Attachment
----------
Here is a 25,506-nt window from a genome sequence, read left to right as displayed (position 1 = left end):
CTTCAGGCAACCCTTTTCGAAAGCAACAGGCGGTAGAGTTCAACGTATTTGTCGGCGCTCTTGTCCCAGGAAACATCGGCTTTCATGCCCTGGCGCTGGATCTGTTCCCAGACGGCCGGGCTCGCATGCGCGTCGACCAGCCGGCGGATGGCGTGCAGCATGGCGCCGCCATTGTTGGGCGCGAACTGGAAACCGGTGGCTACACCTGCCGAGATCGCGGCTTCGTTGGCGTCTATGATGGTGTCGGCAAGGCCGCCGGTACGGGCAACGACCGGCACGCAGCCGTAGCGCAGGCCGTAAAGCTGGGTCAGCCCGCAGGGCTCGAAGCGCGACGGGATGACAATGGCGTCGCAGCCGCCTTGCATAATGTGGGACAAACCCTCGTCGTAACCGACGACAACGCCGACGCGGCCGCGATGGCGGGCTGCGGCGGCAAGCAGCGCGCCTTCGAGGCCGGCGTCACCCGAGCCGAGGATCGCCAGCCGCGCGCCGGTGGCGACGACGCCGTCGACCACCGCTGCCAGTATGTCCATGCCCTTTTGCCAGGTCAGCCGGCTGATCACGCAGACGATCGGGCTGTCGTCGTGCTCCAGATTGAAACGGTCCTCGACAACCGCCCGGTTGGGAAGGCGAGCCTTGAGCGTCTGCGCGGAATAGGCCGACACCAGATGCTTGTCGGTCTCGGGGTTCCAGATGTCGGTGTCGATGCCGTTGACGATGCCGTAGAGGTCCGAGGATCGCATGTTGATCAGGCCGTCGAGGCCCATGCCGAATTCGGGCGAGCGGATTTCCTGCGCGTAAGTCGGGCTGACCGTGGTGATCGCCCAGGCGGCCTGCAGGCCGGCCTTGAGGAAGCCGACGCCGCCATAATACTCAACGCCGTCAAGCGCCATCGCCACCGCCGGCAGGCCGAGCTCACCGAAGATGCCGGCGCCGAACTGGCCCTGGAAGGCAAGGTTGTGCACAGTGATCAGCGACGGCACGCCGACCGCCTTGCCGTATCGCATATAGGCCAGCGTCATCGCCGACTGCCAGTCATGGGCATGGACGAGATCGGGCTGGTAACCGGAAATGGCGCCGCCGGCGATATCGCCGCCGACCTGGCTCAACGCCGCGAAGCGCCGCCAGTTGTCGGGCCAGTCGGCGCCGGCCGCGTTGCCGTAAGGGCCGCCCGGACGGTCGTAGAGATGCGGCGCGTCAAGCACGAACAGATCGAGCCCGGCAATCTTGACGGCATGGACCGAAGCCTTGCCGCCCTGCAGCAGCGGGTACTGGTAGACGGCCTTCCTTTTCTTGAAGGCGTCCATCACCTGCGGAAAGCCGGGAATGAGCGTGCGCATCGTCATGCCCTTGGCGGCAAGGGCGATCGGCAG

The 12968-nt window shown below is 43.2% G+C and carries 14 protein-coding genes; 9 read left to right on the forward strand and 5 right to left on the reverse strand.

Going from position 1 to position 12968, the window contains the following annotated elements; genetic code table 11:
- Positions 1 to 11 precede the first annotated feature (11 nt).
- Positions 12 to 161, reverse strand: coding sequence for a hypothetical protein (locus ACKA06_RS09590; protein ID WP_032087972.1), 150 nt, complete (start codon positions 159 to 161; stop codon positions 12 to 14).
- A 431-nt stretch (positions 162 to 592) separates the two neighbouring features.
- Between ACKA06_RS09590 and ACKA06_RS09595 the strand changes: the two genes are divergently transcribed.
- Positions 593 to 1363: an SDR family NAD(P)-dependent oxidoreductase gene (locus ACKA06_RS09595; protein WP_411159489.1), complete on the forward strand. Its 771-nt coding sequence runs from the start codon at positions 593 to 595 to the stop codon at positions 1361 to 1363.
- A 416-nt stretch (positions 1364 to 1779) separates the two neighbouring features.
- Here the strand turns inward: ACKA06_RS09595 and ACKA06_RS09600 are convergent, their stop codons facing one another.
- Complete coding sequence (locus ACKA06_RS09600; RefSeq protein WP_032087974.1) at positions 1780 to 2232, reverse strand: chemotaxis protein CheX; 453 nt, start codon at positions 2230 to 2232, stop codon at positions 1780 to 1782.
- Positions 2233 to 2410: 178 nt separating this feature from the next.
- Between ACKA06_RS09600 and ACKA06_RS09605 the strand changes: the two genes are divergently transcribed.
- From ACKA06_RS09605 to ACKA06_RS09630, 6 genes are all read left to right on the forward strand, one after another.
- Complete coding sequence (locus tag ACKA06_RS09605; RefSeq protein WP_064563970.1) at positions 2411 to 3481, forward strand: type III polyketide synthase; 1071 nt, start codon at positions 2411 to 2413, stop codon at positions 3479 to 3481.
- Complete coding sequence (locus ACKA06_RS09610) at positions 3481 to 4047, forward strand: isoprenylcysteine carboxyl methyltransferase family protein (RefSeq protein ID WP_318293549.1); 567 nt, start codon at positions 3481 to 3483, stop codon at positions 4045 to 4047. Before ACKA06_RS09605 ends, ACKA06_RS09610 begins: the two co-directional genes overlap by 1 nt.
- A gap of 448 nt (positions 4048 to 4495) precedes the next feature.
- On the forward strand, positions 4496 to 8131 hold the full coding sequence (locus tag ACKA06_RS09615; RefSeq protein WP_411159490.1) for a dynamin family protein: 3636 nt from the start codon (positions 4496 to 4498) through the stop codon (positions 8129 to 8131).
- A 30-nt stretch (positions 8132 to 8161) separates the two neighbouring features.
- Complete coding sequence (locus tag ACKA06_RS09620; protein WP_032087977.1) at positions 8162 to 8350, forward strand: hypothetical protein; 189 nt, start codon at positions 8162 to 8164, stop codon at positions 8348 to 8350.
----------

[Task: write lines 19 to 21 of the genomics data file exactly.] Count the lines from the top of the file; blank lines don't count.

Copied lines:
- On the forward strand, positions 4496 to 8131 hold the full coding sequence (locus tag ACKA06_RS09615; RefSeq protein WP_411159490.1) for a dynamin family protein: 3636 nt from the start codon (positions 4496 to 4498) through the stop codon (positions 8129 to 8131).
- A 30-nt stretch (positions 8132 to 8161) separates the two neighbouring features.
- Complete coding sequence (locus tag ACKA06_RS09620; protein WP_032087977.1) at positions 8162 to 8350, forward strand: hypothetical protein; 189 nt, start codon at positions 8162 to 8164, stop codon at positions 8348 to 8350.